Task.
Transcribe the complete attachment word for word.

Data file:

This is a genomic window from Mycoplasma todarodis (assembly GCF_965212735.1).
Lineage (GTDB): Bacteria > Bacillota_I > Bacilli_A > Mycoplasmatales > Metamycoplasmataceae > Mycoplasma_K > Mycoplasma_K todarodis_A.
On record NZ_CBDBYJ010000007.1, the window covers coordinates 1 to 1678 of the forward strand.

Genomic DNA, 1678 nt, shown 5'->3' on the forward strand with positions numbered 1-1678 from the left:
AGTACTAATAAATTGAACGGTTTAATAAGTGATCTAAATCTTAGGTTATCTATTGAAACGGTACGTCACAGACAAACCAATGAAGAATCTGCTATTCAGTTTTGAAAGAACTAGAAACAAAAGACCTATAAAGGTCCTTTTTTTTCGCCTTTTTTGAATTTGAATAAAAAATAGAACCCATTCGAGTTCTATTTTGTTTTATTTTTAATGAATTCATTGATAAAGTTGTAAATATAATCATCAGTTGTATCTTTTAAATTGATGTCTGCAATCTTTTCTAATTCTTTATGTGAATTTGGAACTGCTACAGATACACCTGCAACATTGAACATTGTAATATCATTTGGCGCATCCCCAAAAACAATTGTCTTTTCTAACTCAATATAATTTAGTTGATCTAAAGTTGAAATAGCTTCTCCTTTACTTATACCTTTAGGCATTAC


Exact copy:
This is a genomic window from Mycoplasma todarodis (assembly GCF_965212735.1).
Lineage (GTDB): Bacteria > Bacillota_I > Bacilli_A > Mycoplasmatales > Metamycoplasmataceae > Mycoplasma_K > Mycoplasma_K todarodis_A.
On record NZ_CBDBYJ010000007.1, the window covers coordinates 1 to 1678 of the forward strand.

Genomic DNA, 1678 nt, shown 5'->3' on the forward strand with positions numbered 1-1678 from the left:
AGTACTAATAAATTGAACGGTTTAATAAGTGATCTAAATCTTAGGTTATCTATTGAAACGGTACGTCACAGACAAACCAATGAAGAATCTGCTATTCAGTTTTGAAAGAACTAGAAACAAAAGACCTATAAAGGTCCTTTTTTTTCGCCTTTTTTGAATTTGAATAAAAAATAGAACCCATTCGAGTTCTATTTTGTTTTATTTTTAATGAATTCATTGATAAAGTTGTAAATATAATCATCAGTTGTATCTTTTAAATTGATGTCTGCAATCTTTTCTAATTCTTTATGTGAATTTGGAACTGCTACAGATACACCTGCAACATTGAACATTGTAATATCATTTGGCGCATCCCCAAAAACAATTGTCTTTTCTAACTCAATATAATTTAGTTGATCTAAAGTTGAAATAGCTTCTCCTTTACTTATACCTTTAGGCATTAC